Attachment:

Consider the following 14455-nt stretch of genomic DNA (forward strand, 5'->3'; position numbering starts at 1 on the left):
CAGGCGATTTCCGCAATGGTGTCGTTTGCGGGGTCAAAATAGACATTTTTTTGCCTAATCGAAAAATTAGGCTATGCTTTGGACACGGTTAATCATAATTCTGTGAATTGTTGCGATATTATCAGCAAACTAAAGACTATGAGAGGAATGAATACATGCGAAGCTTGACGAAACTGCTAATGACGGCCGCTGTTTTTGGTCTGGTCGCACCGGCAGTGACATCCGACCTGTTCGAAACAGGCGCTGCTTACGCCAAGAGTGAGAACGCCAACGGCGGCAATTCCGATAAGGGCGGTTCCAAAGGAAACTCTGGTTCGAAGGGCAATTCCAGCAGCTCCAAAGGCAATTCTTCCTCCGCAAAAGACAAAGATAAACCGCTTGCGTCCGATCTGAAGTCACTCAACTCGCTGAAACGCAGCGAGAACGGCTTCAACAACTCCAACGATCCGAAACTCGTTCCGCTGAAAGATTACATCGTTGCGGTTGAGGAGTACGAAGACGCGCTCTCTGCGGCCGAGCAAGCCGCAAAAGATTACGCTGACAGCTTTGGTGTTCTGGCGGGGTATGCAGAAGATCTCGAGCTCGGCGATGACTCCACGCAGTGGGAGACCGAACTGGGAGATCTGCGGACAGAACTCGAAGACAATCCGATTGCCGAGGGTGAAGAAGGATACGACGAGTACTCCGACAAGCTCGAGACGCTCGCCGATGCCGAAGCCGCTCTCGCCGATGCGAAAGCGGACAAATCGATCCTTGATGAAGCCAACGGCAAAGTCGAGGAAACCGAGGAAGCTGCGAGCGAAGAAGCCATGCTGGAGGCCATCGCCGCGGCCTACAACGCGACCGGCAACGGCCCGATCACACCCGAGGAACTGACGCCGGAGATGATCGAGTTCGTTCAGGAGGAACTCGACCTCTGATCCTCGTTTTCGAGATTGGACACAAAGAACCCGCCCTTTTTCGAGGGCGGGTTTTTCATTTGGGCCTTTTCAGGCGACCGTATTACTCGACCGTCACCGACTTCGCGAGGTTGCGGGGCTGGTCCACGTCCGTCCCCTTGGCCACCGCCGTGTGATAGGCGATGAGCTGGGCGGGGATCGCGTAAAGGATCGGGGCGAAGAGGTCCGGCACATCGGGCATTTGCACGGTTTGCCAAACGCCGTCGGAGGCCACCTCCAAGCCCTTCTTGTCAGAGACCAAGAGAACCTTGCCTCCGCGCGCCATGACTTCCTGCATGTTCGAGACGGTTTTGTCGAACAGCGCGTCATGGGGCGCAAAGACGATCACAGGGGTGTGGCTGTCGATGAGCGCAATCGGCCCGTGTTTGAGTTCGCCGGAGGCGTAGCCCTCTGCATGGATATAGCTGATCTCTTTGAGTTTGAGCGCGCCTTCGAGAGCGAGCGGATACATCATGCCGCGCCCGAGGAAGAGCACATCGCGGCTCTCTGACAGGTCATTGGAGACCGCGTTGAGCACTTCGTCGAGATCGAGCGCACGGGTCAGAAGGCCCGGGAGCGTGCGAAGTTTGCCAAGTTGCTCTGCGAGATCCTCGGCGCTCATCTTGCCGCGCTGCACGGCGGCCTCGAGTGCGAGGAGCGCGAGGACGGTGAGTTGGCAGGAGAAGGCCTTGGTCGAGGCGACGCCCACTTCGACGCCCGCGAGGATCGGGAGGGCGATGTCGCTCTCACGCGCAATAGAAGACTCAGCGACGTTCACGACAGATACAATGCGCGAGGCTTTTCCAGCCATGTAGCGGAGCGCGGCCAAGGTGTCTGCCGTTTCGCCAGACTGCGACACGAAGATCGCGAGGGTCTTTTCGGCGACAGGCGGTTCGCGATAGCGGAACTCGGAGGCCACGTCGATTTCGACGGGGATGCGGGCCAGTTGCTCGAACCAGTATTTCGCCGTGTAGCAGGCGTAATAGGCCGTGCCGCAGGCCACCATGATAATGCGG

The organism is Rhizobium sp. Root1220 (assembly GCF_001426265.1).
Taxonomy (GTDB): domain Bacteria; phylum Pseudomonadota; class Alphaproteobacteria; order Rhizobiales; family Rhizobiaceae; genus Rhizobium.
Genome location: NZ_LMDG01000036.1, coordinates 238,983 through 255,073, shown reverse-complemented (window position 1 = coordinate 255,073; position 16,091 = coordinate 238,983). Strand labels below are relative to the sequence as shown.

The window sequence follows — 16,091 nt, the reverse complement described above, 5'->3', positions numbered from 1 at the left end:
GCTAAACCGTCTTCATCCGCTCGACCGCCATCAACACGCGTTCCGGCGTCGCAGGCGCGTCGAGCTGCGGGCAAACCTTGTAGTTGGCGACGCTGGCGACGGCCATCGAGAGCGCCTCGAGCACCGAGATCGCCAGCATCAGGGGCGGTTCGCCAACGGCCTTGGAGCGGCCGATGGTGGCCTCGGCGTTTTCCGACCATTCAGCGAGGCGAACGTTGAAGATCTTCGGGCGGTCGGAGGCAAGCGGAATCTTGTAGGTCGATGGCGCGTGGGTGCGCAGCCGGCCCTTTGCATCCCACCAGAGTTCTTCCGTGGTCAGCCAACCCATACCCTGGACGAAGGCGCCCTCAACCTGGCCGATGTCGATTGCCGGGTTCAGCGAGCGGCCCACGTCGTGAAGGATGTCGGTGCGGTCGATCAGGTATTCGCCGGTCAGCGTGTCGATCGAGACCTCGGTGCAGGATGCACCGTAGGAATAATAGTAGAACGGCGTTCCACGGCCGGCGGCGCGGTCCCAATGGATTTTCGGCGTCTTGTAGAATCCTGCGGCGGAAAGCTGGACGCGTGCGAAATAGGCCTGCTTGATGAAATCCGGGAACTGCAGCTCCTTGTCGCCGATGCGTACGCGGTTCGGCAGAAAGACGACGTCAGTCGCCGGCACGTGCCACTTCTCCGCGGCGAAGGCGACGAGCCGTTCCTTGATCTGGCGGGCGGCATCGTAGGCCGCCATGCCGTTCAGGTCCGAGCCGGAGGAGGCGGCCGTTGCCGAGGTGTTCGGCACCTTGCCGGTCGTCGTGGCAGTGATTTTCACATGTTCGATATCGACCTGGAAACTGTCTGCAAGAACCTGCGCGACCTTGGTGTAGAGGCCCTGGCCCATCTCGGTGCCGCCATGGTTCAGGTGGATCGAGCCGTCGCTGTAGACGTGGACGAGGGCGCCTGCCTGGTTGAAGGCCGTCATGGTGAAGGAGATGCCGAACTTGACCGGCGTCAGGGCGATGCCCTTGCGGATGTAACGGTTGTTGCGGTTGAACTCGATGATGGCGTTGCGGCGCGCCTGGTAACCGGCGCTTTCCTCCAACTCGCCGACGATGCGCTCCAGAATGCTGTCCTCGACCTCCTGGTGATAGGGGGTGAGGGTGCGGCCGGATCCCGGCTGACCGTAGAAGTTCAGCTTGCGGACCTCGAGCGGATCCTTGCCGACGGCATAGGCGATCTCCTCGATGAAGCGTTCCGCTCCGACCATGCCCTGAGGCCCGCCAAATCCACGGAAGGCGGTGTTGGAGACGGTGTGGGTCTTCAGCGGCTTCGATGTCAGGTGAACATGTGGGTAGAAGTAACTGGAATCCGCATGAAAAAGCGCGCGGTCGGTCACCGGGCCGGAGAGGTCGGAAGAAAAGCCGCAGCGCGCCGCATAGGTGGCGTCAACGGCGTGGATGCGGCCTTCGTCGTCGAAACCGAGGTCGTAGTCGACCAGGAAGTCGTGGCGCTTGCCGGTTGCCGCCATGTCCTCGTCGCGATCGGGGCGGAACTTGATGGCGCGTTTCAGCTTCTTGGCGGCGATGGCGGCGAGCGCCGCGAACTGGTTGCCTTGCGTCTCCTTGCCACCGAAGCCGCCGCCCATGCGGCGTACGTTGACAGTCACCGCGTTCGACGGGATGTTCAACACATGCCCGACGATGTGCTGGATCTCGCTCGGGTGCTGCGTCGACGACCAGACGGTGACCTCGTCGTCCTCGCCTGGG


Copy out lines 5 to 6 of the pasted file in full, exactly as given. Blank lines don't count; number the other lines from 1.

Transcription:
Genome location: NZ_LMDG01000036.1, coordinates 238,983 through 255,073, shown reverse-complemented (window position 1 = coordinate 255,073; position 16,091 = coordinate 238,983). Strand labels below are relative to the sequence as shown.

The window sequence follows — 16,091 nt, the reverse complement described above, 5'->3', positions numbered from 1 at the left end: